Japanese Finance Minister Yoshihiko Noda yesterday postponed a reported plan to announce a bid to replace Japanese Prime Minister Naoto Kan, saying he would focus on confronting global financial market turmoil.
Japanese media said Noda, who favors raising the sales tax to fund bulging social security costs, had intended to announce his candidacy for a party leadership race at a meeting of Democratic Party of Japan (DPJ) allies yesterday.
The Sankei Shimbun also said he would quit his post in coming weeks to raise pressure on Kan to resign. Instead, Noda told reporters yesterday he would not declare his candidacy.
“Right now is a very important period and I will properly fulfil my duties,” he said.
Noda has been expected to run in the party election once the unpopular Kan resigns, but concerns about financial meltdown and worries about the impact of a strong yen on the world’s third-largest economy forced him to delay his move, a political source said.
“It would be politically difficult to announce his candidacy in this situation,” the source said, noting the original timing had been meant to precede publication of a policy statement in a monthly magazine due out today.
Kan, under fire for his handling of the nuclear crisis at a tsunami-crippled power plant and his voter ratings sagging at well below 20 percent, has said he will hand power over to the DPJ’s younger generation, but has not specified when, and rivals in his party appear to be growing frustrated.
Already Japan’s fifth prime minister in as many years, Kan has set three conditions for keeping his pledge to resign — and some wonder whether he will quit even once those are met.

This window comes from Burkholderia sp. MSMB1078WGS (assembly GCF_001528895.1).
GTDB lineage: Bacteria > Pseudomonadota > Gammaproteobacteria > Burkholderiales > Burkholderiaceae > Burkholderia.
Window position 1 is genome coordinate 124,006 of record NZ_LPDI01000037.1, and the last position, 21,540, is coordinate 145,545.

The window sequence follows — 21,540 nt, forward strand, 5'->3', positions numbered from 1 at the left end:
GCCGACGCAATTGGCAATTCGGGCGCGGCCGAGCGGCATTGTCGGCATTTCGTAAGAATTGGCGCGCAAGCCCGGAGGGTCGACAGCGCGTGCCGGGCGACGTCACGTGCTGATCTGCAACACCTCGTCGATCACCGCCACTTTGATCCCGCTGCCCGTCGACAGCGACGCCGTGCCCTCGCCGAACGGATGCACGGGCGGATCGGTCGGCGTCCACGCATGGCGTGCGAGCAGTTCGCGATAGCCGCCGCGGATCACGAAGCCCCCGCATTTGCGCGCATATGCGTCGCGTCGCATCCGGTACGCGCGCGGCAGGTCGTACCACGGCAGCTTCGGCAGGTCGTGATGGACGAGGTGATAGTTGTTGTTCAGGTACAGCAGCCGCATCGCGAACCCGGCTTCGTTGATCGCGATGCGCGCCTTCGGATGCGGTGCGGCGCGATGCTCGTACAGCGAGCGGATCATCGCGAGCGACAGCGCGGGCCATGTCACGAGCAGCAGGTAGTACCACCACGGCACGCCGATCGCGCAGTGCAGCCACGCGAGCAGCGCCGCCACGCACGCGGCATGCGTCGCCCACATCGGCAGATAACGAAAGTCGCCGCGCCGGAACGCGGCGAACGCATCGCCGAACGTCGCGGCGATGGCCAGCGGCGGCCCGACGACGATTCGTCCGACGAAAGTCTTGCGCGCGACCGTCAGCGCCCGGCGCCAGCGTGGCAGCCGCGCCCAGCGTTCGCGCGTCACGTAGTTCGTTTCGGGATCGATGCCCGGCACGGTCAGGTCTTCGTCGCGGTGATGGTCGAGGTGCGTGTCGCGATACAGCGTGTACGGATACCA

One of those conditions, the enactment of an extra budget to help fund recovery from the massive March earthquake and tsunami, has already been met. But the outlook is cloudy for the other two — passage of a bill to allow the government to borrow more to fund this year’s US$1 trillion budget and approval of a law to promote renewable sources of energy such as solar power.
If Noda or other key Cabinet ministers were to resign, it would boost pressure on Kan to keep his promise even if the two bills are not enacted before parliament’s session ends on Aug. 31.
“The scenario is that Noda, [Minister of Trade, Economy and Industry Banri] Kaieda, and [Minister of Land, Infrastructure, Transport and Tourism Akihiro] Ohata all resign together,” Futatsuki said. “Then they bring forward the party leadership vote.”
Not everyone was convinced the script would play out, especially in light of the global financial turmoil.
“It is August and the silly season in Japanese politics, but it probably won’t happen,” said Jeffrey Kingston, director of Asian studies at Temple University’s Japan campus.
Noda, 54, has played a key role in mapping out Japan’s reconstruction after the devastating earthquake and tsunami in March, and in coordinating policy with its G7 partners to tackle the latest global financial crunch.
Some analysts have expressed hope that replacing Kan, whose policy flipflops and abrasive personality have irked both ruling and opposition lawmakers, would allow smoother cooperation with opposition parties in parliament, where the opposition controls the upper house and can block legislation.
Others were pessimistic about any breakthroughs as Japan struggles with debt, a fast-aging population, rebuilding from the disasters and crafting a new energy policy in the wake of the nuclear crisis.